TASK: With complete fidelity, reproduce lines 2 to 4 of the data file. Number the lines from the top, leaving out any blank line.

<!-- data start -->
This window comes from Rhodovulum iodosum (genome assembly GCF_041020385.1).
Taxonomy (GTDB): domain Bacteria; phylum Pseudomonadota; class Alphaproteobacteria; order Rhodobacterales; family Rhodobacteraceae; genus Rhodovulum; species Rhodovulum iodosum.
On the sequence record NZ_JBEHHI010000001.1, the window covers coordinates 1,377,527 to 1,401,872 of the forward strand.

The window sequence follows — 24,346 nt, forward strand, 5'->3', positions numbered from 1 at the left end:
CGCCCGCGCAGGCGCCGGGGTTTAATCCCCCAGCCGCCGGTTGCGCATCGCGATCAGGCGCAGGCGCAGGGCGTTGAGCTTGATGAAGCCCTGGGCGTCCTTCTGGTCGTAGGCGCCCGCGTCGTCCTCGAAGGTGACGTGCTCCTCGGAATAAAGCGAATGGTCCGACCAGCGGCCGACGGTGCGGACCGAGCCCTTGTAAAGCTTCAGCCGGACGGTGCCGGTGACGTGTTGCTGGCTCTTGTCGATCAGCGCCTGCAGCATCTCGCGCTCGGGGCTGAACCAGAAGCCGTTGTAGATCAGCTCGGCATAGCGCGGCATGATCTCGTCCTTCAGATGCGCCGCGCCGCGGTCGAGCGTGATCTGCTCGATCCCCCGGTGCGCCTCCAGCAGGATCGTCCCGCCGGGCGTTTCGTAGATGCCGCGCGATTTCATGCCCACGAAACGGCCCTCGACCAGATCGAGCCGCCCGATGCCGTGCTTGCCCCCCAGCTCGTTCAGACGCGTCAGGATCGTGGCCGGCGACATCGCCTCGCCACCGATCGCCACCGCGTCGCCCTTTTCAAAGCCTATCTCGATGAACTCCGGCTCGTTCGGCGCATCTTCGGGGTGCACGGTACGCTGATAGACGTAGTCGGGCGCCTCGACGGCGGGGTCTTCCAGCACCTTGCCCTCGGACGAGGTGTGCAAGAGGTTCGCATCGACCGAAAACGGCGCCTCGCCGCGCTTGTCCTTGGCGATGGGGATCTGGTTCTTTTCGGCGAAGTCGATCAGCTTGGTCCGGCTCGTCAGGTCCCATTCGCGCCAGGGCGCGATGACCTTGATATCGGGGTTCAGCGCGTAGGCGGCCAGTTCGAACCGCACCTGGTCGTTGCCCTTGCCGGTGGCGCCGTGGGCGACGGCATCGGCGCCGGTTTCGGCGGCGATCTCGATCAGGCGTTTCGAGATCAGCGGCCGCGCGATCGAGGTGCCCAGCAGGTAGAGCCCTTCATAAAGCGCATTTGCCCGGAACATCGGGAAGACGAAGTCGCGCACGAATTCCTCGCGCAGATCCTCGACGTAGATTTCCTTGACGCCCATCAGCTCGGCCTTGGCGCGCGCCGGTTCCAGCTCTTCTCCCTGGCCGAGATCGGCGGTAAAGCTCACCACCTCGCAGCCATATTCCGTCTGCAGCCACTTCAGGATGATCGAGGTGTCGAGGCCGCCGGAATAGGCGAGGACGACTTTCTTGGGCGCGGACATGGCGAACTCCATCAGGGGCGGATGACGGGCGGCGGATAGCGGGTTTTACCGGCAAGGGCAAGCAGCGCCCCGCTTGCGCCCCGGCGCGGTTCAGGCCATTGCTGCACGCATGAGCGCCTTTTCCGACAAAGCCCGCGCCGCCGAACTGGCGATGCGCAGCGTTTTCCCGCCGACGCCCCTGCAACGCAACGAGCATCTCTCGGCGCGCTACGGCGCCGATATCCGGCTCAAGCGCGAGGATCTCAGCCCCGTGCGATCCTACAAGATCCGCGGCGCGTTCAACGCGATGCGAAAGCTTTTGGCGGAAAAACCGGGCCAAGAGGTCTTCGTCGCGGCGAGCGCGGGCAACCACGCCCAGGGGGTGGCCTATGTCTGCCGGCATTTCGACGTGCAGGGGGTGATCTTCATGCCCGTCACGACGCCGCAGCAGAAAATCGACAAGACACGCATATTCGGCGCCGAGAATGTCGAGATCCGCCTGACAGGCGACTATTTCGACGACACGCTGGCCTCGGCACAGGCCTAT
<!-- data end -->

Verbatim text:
Taxonomy (GTDB): domain Bacteria; phylum Pseudomonadota; class Alphaproteobacteria; order Rhodobacterales; family Rhodobacteraceae; genus Rhodovulum; species Rhodovulum iodosum.
On the sequence record NZ_JBEHHI010000001.1, the window covers coordinates 1,377,527 to 1,401,872 of the forward strand.

The window sequence follows — 24,346 nt, forward strand, 5'->3', positions numbered from 1 at the left end: